A Little Spot to Call Ones Own by Scott Thomas Outlar
February 26, 2016
BackFlippers by Nate Zachar
February 26, 2016

Children of Rabies by Samuel Fox

We were profusely vulgar
our tongues knew slurs like piercings.

We were strong-headed, skulls
impenetrable like German bomb bunkers.

We knew little to none about
manners: the streets taught us

the art of voodoo calligraphy,
karma charisma (what comes around

will go around only if you get caught).
We would howl like dogs whenever the cops

reared their coiffed hair or fat, bald scalps
and like bloodhounds, they sniffed our cars

looking for a sign of weed, stench of youth.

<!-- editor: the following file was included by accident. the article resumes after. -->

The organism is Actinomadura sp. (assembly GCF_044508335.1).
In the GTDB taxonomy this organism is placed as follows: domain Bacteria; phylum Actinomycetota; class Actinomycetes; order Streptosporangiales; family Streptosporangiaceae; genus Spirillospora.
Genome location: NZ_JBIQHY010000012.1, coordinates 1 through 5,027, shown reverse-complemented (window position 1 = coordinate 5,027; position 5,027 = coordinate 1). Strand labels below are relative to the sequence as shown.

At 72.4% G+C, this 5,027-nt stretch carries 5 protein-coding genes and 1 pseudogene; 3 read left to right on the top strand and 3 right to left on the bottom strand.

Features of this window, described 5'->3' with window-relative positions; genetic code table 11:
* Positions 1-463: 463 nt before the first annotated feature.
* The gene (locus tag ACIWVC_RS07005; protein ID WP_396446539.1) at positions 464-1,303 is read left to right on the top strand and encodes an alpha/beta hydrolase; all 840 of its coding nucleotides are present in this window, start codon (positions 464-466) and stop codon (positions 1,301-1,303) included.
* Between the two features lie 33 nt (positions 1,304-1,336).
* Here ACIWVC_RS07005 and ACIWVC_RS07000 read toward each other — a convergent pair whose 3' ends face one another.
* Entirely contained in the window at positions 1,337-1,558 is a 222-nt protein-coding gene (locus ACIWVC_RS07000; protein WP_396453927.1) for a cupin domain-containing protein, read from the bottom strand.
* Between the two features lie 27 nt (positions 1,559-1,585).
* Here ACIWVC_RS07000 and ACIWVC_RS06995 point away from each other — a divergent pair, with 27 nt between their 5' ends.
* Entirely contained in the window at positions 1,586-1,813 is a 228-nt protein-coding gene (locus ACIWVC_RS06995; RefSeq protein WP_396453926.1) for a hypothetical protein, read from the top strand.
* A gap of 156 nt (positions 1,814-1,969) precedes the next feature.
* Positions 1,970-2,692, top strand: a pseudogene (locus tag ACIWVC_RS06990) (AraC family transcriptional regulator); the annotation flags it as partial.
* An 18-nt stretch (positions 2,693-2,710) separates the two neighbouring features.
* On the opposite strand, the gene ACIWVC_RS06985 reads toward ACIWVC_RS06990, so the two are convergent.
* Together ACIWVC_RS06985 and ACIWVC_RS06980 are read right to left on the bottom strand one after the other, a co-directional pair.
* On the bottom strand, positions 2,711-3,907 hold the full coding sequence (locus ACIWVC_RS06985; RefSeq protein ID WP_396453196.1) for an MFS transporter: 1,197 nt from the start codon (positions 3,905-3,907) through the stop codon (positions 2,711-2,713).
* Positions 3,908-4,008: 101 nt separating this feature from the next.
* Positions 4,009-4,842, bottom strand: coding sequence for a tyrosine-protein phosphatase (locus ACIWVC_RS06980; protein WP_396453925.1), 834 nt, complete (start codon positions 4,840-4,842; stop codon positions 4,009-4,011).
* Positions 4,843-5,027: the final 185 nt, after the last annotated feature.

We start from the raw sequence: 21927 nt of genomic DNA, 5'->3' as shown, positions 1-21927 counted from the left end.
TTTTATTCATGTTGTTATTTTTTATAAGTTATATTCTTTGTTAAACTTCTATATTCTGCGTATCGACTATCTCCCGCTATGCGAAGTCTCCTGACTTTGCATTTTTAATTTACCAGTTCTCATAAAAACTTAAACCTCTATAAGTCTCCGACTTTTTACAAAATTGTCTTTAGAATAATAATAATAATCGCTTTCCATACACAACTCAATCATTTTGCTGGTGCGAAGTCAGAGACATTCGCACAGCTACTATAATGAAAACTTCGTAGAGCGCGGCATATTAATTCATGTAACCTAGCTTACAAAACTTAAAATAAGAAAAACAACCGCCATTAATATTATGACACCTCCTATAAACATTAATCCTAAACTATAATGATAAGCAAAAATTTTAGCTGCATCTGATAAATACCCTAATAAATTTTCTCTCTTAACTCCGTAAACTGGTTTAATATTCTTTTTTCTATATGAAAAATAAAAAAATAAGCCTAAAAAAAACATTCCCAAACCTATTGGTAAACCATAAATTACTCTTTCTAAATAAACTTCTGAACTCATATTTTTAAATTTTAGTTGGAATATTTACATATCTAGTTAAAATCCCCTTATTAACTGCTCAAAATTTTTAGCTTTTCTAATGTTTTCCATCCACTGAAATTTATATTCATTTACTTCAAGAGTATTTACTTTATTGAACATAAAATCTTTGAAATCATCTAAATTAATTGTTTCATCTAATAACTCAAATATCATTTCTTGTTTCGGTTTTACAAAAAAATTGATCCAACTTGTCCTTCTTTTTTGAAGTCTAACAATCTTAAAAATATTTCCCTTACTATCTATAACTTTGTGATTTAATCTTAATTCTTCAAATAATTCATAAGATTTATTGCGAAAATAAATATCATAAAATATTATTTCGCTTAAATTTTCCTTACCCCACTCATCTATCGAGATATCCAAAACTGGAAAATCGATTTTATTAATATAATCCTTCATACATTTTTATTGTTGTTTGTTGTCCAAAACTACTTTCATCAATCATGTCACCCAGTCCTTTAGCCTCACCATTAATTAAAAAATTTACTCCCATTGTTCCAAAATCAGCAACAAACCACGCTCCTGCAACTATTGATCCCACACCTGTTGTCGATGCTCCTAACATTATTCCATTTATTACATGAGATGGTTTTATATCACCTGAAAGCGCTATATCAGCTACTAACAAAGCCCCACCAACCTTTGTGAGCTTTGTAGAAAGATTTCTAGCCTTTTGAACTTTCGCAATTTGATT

We told them they could sniff our exhaust

when we rolled away. We too were
looking for a sign, a symbol, a ray of light

from heaven to beam the way out
of Slumsville, off oppression’s depression:

we couldn’t taste the foam in our throats, yet
we were hungry for something more than we

could ever sink our teeth into: and not one
of our lost fathers would throw us a bone.

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